Chlorine is an important chemical commodity and intermediate used in a huge variety of applications, including the production of plastics, polymers, solvents, paints, textiles, agrochemicals, refrigerants, pharmaceuticals, construction materials, electronics, automotive parts, consumer products, to name only a few. The Covid-19 pandemic has significantly driven the demand for hygiene and medical products, such as disinfectants, sanitizers, cleaners, memory foams for hospital beds, oxygen masks, ventilator tubes, goggles, face shields and other protective equipment for front-line medical staff. Chlorine is indispensable in the production of these medical products. As such, the ubiquity of chlorine application has laid a strong commercial foundation for the chlorine market, though the volatility of this market is also widespread.
The traditional process of chlorine production involves the passing of an electric current through salt-water brine, which leads to the separation of chlorine, hydrogen gas, and sodium hydroxide (caustic soda). It is therefore a highly energy-intensive procedure, specifically with respect to electrical energy. In the present market environment, when energy prices skyrocketed, it inevitably raised the costs of chlorine and caustic soda production and had a ripple effect along the whole chlor-alkali network, so the global chlor-alkali producers worldwide had to deal with this factor. This occurred against the background of strong end-market demand for various chlorine-based products and continuous supply constraints.
Chlorine: structure of the global production by country
Key chlorine market players, such as US-based Olin Corporation, are rather optimistic regarding chlor-alkali business prospects (the US is the world’s second-largest producer of chlorine). In Q3 2021, Olin’s sales in the chlor-alkali segment exceeded $ 1 bn as compared to $755 mln during the same period a year earlier. This was attributed primarily to higher pricing. Olin expects excellent results in the chlor-alkali segment in Q4 2021 and during 2022. Olin Corporation operates the world’s largest chlor-alkali production capacity after the company purchased chlor-alkali business from Dow, thus expanding its pre-purchase chlorine capacity. Olin has almost completed the transition of all its chlorine production facilities to use a more environmentally friendly membrane-cell process instead of the less advanced diaphragm-grade process. Olin plans to shut down the remaining diaphragm-grade chlor-alkali capacity in 2022.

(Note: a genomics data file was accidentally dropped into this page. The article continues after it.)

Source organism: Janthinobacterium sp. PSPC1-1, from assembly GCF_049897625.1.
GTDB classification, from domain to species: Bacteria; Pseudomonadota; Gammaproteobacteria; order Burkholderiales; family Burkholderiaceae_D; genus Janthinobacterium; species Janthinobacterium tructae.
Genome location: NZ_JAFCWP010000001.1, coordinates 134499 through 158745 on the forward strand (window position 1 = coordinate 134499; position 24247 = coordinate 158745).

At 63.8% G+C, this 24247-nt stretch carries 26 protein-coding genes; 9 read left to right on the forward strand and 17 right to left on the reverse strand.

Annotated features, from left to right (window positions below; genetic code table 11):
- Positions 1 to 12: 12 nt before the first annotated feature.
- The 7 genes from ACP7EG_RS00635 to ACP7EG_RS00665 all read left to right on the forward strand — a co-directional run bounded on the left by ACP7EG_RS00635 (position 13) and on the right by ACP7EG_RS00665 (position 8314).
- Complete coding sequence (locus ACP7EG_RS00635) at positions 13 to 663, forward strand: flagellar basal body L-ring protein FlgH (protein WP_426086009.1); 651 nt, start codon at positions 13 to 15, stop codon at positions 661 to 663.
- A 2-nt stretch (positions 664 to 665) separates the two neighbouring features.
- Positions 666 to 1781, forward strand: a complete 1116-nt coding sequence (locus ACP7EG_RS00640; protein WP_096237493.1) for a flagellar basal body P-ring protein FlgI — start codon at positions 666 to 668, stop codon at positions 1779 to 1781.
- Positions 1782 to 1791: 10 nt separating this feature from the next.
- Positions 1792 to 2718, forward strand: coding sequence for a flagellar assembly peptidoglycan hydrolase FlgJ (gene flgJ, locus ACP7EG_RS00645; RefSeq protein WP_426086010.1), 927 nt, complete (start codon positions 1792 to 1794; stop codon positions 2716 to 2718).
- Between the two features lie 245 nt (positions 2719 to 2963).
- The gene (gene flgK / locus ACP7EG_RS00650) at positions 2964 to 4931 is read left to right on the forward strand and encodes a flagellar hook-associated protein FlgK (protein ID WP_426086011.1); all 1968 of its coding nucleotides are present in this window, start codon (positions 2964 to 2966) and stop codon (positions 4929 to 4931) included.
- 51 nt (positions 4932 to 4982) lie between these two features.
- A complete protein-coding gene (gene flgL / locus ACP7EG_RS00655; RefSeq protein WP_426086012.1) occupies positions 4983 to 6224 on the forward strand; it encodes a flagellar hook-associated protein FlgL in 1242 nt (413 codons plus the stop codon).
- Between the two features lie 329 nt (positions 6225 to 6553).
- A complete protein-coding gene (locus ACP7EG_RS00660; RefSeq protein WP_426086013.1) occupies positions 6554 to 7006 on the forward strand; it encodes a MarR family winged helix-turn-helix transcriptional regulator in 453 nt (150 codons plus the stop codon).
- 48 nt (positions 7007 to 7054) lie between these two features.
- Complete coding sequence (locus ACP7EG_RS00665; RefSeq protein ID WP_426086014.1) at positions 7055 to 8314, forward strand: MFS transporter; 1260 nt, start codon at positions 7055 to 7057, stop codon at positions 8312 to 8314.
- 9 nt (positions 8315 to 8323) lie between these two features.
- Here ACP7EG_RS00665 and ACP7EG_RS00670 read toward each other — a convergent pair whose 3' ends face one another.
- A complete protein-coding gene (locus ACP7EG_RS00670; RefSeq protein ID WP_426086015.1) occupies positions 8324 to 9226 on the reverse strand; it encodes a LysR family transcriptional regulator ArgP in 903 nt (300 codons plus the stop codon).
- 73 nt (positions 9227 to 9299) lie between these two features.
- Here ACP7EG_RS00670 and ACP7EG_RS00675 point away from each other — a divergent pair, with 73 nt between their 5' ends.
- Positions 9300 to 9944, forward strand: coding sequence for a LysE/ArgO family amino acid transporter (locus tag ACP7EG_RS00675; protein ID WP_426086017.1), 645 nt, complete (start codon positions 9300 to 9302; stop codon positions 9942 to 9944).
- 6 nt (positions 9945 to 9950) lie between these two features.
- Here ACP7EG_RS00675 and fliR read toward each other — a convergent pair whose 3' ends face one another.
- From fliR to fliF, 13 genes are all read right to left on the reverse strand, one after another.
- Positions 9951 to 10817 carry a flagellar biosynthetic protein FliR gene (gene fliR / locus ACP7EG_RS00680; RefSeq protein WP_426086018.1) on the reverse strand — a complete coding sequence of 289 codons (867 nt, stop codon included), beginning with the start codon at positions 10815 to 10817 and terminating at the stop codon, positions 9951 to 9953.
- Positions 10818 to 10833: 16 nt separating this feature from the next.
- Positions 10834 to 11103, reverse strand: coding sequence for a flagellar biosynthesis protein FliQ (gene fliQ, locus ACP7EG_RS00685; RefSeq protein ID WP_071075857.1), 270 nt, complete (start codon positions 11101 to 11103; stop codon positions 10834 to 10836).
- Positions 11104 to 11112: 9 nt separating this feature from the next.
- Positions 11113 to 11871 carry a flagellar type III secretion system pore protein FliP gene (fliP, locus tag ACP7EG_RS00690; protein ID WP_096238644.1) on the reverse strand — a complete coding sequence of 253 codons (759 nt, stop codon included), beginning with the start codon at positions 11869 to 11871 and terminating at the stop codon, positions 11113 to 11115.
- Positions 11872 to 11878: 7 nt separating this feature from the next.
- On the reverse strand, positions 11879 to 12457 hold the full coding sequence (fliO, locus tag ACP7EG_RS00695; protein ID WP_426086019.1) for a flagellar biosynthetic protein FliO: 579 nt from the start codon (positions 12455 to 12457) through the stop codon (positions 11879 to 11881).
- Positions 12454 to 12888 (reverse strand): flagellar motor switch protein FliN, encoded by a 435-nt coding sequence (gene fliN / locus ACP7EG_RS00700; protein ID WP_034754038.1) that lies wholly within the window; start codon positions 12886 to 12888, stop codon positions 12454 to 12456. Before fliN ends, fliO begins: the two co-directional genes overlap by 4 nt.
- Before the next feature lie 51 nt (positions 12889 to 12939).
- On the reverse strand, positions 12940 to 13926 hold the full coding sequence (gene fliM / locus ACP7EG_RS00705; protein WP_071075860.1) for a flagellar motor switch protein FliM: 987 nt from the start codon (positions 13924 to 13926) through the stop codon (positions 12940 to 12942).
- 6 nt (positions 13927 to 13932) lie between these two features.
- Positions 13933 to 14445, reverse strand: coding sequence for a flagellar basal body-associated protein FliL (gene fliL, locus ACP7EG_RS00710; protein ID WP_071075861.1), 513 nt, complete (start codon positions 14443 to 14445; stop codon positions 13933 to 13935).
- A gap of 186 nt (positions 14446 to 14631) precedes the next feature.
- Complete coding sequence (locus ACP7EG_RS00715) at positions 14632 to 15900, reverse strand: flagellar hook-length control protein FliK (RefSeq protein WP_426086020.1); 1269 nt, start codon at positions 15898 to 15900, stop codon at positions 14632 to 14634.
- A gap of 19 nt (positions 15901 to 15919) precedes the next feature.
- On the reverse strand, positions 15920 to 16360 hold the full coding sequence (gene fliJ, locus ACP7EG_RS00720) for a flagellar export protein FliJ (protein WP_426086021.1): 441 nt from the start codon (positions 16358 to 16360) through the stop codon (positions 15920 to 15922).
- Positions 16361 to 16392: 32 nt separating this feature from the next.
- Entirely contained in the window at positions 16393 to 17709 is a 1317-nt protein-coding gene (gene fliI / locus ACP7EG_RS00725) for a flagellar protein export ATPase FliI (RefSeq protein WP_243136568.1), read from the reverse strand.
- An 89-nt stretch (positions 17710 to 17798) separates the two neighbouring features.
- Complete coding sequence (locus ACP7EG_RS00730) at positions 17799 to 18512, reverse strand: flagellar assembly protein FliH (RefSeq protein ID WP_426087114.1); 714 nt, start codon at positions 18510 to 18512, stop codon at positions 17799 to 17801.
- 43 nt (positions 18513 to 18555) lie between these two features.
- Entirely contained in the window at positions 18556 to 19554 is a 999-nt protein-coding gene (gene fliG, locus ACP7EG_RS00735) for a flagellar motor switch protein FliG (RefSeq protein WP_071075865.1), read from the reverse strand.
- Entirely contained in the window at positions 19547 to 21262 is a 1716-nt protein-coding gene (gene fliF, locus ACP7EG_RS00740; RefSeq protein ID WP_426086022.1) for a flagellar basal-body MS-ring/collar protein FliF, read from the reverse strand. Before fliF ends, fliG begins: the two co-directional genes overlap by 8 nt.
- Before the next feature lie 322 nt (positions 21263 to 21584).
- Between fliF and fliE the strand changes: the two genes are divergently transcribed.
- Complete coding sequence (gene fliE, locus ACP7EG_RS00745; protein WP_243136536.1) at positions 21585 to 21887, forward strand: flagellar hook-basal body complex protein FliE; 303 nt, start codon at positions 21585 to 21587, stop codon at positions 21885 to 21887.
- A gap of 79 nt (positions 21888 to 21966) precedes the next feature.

Analogously, in Q3 2021, Westlake demonstrated excellent results in its Vinyls segment (chlorine production pertains to this segment). The rise in sales was linked to higher sales prices and integrated margins for caustic soda and chlorine. After the acquisition of Axiall Corp. (formerly Georgia Gulf Corporation, which purchased its chlor-alkali business from PPG Industries), Westlake became the third-largest chlor-alkali producer in North America and globally. This series of acquisition activities in relation to chlor-alkali production confirms the fact that companies, like Dow or PPG Industries, consider this business as too volatile and risky. Some of them have been trying to opt out of it for years. However, other companies, like Olin and Westlake, hold the opposite view and regard this business as a cornerstone of their operations.
More cutting-edge information on the global chlorine market can be found in the in-demand research report “Chlorine (CL): 2021 World Market Outlook and Forecast up to 2030”.